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Godson K. Mensah, Werner D. Gottwald


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Risk management is undergoing a great change, as organizations shift from the traditional and compartmental to an enterprise wide approach. Consequently, enterprise risk management (ERM) is gaining global attention among risk management professionals and academics. The demand for the adoption of ERM has led to several companies embracing it, yet its implementation has become challenging. Research shows that ERM approach emphasizes a holistic approach for assessing and evaluating the risks that an organization faces as against the “silo” approach of the traditional methods. The extant literature shows that through the reduction of the risk that an organization faces, ERM is capable of improving the performance and value. The study used a non-experimental correlational approach to explore the relationship between the presence of a chief risk officer (CRO) and an audit committee (AC), and the support of top management (TM) in relation to the implementation of ERM. A survey instrument was provided to self-identified risk-management professionals who are members of Survey Monkey Audience Service database. The target sample frame requested for analysis using a power of .95 was (n = 119). However, the final number analyzed was (n = 134). Frequencies and percentages were conducted on the demographic survey items and regression and correlational analyses were also performed. The study findings show that there was a significant relationship between the role of a CRO, the presence of an AC, and the support of TM and the level of ERM deployment. The study also found significant correlations between management support level and CRO, and AC. In addition, a much strong positive correlation was noted between the presence of a CRO and an AC.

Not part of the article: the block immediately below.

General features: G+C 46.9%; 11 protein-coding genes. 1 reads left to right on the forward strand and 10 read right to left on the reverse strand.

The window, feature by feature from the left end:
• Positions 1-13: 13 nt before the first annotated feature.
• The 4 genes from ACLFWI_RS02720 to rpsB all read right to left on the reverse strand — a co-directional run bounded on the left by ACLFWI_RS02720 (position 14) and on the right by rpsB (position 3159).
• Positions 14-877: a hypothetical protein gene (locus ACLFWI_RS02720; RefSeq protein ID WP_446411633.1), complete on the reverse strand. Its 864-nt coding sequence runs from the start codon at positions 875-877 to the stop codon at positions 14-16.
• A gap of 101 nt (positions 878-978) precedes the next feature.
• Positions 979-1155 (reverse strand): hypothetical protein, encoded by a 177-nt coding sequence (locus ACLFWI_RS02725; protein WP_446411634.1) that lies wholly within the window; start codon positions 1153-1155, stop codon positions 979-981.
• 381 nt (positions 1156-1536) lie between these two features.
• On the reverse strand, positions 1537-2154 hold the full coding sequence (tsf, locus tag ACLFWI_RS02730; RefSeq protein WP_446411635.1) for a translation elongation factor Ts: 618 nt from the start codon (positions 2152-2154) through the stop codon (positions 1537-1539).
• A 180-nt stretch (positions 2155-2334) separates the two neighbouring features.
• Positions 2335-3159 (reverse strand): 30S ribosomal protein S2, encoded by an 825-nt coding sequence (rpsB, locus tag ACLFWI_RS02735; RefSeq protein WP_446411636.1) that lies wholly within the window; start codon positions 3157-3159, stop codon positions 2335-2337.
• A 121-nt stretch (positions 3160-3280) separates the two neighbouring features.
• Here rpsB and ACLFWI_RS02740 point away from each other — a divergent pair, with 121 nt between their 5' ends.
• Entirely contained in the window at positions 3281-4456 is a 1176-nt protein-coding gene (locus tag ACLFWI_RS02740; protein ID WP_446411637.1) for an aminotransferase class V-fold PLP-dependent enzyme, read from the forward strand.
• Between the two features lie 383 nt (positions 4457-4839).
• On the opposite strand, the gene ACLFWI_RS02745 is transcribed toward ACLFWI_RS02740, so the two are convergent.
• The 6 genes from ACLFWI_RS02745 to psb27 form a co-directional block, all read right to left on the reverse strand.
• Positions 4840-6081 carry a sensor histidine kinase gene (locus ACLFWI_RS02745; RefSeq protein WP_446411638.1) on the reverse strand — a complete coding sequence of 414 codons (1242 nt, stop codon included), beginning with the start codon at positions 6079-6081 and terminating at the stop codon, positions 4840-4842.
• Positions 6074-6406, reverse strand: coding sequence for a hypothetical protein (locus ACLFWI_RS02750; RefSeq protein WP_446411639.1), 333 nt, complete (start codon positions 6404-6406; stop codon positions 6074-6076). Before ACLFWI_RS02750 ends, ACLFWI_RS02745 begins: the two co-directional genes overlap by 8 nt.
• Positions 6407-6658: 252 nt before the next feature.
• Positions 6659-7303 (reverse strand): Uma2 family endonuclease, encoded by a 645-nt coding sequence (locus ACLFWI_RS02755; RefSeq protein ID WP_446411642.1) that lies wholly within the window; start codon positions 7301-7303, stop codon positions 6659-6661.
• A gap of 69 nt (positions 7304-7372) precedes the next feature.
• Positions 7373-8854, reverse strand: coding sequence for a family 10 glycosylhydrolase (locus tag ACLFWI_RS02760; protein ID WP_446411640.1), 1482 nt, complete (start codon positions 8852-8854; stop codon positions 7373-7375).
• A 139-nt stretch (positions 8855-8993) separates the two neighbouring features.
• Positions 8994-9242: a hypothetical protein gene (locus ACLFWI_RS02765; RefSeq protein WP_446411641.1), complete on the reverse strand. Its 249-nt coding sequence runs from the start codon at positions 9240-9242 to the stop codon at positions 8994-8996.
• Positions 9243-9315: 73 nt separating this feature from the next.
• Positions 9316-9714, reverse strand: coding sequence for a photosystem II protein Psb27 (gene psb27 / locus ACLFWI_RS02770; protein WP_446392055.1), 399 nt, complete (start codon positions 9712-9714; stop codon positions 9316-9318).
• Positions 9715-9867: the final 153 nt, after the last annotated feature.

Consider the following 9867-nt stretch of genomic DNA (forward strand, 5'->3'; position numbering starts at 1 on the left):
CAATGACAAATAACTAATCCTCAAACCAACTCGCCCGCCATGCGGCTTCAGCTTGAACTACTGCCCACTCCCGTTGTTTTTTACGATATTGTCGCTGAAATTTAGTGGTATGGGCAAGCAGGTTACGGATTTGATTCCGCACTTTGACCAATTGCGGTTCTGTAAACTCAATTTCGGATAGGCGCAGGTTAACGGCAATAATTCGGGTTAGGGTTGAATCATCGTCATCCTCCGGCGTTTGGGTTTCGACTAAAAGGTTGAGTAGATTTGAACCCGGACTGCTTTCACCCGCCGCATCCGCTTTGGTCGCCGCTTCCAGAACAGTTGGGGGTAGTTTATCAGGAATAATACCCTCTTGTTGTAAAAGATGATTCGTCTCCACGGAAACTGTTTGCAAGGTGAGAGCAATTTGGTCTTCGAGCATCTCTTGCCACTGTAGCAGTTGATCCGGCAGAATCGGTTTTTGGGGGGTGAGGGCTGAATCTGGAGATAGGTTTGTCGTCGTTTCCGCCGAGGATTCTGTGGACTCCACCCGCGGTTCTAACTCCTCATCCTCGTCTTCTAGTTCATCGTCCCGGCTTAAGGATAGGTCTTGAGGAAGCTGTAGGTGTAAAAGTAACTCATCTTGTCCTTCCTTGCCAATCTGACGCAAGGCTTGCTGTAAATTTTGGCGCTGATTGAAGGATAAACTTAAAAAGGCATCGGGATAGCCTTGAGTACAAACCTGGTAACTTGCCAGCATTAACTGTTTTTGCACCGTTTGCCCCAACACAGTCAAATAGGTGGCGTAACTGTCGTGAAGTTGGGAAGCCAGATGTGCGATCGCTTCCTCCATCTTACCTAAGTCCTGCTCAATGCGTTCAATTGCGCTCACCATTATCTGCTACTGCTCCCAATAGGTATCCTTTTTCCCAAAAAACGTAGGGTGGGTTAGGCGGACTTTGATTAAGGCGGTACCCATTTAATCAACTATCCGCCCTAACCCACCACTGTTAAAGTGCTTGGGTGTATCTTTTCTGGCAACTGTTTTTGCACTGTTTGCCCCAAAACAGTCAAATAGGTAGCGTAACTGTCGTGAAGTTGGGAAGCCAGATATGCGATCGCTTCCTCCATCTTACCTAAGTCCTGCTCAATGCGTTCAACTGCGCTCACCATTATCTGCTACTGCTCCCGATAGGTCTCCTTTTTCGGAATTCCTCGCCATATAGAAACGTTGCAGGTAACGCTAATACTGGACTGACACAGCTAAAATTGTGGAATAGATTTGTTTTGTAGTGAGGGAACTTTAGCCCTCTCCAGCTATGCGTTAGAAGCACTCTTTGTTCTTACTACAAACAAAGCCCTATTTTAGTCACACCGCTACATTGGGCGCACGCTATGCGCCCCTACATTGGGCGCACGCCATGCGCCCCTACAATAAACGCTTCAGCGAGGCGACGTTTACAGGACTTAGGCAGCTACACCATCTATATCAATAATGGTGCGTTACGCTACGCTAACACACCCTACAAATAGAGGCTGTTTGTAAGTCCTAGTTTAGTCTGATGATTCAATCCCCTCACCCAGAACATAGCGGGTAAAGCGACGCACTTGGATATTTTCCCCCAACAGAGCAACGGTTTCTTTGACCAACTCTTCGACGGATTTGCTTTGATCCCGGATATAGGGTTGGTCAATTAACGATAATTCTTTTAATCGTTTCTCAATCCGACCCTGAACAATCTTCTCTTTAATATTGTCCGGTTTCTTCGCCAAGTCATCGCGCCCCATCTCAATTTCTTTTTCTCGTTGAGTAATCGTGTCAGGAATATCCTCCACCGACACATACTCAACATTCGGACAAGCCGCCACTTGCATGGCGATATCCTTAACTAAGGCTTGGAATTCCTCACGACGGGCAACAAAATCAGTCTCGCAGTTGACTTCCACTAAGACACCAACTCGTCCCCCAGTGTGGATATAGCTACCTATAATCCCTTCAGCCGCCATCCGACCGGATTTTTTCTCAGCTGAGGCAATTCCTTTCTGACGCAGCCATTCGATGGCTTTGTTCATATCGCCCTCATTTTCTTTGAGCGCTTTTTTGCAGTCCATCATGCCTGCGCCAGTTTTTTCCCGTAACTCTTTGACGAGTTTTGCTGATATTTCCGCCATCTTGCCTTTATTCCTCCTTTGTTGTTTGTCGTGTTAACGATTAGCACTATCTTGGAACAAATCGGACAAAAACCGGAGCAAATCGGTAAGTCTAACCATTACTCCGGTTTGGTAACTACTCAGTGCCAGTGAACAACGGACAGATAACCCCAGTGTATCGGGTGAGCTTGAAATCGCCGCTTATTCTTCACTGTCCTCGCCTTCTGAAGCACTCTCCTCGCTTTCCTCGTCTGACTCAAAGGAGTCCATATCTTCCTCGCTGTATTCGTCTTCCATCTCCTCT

Keywords: Enterprise Risk Management, Chief Risk Officer, Audit Committee, Top Management Support

How to cite this paper: Mensah, G., & Gottwald, W. (2016). Enterprise risk management: Factors associated with effective implementation. Risk governance & control: financial markets & institutions, 6(4-1), 175-206. http://dx.doi.org/10.22495/rcgv6i4c1art9